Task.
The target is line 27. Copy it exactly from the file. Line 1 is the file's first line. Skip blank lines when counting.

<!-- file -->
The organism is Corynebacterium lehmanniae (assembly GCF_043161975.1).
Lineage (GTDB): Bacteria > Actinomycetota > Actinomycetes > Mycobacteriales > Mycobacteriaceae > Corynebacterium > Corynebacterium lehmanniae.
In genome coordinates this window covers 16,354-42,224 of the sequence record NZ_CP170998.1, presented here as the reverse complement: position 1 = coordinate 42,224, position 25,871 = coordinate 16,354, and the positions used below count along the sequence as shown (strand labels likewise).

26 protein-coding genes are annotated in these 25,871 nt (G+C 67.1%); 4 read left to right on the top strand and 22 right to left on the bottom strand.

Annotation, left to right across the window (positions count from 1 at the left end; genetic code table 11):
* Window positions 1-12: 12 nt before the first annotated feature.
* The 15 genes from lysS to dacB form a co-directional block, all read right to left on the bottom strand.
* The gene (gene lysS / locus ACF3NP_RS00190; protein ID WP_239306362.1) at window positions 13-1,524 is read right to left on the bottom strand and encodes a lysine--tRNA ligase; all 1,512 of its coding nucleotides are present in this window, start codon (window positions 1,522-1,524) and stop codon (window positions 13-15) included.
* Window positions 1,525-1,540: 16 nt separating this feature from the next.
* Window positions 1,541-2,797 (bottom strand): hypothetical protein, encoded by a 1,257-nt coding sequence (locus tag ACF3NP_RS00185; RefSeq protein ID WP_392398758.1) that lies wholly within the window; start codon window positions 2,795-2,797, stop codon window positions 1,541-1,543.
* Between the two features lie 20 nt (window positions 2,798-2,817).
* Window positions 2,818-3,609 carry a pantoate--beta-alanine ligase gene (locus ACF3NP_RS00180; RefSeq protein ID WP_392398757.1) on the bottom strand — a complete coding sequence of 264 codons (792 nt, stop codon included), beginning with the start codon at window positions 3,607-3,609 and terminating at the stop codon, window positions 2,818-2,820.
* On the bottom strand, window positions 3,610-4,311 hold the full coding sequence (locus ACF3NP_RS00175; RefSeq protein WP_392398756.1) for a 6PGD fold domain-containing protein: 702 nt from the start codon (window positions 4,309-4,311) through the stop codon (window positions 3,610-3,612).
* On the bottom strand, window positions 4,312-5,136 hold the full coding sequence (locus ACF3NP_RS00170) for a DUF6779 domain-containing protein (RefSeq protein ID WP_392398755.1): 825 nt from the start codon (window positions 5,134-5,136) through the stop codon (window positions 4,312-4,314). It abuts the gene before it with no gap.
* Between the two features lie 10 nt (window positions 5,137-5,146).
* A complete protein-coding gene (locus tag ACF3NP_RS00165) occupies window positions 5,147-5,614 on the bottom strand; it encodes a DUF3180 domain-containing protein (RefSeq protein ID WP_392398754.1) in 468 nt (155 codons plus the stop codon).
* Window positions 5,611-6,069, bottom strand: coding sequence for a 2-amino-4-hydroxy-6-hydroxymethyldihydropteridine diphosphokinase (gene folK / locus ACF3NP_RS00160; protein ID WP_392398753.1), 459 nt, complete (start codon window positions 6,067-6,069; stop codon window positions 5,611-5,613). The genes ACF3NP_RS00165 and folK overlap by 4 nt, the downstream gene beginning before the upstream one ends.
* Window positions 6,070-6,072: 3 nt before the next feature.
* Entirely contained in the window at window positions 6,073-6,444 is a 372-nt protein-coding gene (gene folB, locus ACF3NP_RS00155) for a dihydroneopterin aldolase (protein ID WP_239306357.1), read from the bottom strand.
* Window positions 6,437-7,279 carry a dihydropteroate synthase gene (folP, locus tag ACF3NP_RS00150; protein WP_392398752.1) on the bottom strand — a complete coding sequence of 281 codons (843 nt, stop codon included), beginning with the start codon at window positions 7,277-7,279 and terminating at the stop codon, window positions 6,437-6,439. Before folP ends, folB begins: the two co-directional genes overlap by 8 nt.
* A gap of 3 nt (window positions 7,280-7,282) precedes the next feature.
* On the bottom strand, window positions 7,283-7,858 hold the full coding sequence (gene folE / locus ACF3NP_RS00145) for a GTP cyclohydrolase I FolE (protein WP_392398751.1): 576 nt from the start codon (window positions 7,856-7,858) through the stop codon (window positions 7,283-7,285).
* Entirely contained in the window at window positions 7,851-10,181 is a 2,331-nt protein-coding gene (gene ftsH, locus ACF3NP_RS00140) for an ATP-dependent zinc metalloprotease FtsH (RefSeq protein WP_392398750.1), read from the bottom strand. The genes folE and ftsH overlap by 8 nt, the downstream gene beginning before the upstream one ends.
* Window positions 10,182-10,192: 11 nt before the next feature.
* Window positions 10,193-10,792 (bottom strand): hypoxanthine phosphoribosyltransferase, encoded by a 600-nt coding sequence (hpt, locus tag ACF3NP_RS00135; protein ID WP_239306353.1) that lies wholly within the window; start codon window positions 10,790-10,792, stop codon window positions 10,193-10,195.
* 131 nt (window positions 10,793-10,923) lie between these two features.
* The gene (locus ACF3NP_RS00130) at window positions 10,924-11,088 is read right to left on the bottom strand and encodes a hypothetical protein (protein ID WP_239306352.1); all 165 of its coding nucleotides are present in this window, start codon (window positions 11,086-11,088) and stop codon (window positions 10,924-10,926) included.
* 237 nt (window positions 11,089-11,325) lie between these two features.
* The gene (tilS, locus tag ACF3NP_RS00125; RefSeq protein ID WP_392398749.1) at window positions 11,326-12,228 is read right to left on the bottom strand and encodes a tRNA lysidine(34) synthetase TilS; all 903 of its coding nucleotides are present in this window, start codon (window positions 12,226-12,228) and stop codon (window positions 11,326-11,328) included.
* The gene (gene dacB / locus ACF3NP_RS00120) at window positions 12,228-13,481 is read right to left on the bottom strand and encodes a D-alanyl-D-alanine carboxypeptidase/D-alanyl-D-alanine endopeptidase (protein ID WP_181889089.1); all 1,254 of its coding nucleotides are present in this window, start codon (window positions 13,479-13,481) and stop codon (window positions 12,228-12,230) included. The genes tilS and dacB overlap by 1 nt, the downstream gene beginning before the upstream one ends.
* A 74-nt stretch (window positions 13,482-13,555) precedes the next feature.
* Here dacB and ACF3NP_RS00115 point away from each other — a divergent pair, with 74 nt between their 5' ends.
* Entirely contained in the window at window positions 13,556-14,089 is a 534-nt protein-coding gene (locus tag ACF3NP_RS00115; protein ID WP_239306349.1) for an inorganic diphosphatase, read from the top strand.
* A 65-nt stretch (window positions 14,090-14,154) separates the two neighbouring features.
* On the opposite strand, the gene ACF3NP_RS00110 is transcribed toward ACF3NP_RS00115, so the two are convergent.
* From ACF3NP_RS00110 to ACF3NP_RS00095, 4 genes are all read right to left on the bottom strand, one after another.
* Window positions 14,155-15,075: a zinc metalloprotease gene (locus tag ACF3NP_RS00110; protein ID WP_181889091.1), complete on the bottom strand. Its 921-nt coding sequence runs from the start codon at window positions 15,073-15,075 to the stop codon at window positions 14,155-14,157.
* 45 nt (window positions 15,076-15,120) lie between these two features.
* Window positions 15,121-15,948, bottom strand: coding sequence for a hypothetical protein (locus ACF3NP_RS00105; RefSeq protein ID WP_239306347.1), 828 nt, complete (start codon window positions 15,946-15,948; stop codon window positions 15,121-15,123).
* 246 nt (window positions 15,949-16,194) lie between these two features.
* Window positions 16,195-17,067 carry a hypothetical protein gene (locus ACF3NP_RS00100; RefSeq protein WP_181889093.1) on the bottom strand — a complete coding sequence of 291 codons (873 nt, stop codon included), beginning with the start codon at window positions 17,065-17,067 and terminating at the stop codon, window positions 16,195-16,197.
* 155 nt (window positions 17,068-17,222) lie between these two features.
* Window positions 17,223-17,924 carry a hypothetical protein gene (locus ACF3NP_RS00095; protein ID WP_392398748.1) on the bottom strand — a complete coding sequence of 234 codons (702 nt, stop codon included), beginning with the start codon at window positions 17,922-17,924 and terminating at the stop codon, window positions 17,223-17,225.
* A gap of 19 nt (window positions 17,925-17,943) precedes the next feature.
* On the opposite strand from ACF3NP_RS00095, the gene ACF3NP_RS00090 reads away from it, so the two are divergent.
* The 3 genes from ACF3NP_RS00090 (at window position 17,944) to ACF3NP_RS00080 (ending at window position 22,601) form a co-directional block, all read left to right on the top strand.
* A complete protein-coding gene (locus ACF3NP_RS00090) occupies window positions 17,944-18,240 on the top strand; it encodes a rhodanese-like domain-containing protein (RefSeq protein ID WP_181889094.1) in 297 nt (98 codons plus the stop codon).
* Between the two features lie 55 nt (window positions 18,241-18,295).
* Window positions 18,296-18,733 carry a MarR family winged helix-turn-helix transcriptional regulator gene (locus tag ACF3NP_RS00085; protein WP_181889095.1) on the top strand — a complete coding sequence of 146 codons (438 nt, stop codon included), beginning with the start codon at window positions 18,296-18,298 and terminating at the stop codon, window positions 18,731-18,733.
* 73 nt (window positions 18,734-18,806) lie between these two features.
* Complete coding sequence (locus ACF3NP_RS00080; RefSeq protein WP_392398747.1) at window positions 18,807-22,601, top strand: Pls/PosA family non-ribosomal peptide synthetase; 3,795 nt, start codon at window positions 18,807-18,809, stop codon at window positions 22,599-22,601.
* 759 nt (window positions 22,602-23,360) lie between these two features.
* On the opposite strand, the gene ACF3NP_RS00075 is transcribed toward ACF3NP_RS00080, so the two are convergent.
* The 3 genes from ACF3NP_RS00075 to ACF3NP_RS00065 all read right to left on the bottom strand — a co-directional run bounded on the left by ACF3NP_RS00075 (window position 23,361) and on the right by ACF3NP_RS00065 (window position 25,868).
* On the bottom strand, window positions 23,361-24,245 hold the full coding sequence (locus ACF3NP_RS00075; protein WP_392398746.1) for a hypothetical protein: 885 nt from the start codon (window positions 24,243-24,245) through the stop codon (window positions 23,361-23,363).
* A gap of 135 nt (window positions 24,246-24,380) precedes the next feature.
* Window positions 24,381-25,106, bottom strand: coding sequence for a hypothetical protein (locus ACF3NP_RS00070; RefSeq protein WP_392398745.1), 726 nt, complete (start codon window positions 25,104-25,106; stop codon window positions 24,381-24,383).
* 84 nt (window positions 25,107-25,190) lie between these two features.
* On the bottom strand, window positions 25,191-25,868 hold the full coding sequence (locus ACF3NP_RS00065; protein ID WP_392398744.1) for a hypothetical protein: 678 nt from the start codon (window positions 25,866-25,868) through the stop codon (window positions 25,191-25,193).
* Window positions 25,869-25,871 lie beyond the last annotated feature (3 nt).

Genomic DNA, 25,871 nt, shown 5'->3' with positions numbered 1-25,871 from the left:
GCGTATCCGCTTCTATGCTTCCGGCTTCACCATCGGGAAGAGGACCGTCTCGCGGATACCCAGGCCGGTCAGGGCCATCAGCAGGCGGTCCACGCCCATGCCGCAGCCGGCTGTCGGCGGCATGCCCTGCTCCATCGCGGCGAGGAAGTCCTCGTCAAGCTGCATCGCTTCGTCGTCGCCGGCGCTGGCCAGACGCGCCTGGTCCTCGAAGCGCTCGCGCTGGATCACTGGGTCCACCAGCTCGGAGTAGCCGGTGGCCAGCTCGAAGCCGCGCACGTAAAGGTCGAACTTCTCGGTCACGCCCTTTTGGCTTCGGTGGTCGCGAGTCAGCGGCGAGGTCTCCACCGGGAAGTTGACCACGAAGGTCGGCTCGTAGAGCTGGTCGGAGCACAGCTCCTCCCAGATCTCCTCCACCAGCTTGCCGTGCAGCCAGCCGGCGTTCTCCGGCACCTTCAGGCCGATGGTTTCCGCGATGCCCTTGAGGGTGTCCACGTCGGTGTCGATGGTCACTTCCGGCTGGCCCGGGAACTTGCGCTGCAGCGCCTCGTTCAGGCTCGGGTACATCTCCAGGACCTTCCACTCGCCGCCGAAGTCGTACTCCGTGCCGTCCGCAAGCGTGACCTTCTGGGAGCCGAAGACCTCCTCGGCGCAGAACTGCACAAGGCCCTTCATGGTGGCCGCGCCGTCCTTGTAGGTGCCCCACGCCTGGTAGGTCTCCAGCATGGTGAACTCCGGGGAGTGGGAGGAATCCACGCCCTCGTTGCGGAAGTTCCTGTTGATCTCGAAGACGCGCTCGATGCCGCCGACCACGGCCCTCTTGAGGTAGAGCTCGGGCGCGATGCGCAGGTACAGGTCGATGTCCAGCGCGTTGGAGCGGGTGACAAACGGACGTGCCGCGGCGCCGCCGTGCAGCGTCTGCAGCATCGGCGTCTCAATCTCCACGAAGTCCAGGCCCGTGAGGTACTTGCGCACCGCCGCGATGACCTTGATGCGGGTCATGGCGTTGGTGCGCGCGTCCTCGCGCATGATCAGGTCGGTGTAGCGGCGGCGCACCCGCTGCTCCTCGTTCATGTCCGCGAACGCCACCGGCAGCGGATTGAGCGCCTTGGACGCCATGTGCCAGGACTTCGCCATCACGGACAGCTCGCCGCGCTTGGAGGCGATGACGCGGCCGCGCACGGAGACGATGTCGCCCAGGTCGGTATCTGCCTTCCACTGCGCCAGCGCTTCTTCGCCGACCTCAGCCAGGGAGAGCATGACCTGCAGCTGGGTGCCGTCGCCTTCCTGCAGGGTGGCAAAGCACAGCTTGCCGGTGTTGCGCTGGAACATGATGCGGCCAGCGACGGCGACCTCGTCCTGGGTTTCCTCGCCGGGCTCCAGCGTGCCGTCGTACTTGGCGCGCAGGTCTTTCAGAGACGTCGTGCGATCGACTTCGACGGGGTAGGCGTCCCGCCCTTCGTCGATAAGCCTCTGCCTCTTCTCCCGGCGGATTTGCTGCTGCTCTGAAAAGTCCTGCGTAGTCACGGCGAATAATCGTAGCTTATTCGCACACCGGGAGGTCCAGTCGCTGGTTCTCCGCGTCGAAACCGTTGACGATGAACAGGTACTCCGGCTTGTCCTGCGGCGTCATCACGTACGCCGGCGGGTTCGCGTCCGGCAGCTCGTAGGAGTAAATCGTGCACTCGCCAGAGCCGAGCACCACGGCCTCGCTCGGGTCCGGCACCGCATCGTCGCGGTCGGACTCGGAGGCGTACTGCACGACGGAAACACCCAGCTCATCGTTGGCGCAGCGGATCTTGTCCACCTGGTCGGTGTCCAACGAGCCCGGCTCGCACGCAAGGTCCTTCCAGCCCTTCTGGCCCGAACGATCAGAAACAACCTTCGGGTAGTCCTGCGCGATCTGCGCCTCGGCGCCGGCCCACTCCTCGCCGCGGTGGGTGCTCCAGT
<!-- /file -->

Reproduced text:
* The gene (locus ACF3NP_RS00130) at window positions 10,924-11,088 is read right to left on the bottom strand and encodes a hypothetical protein (protein ID WP_239306352.1); all 165 of its coding nucleotides are present in this window, start codon (window positions 11,086-11,088) and stop codon (window positions 10,924-10,926) included.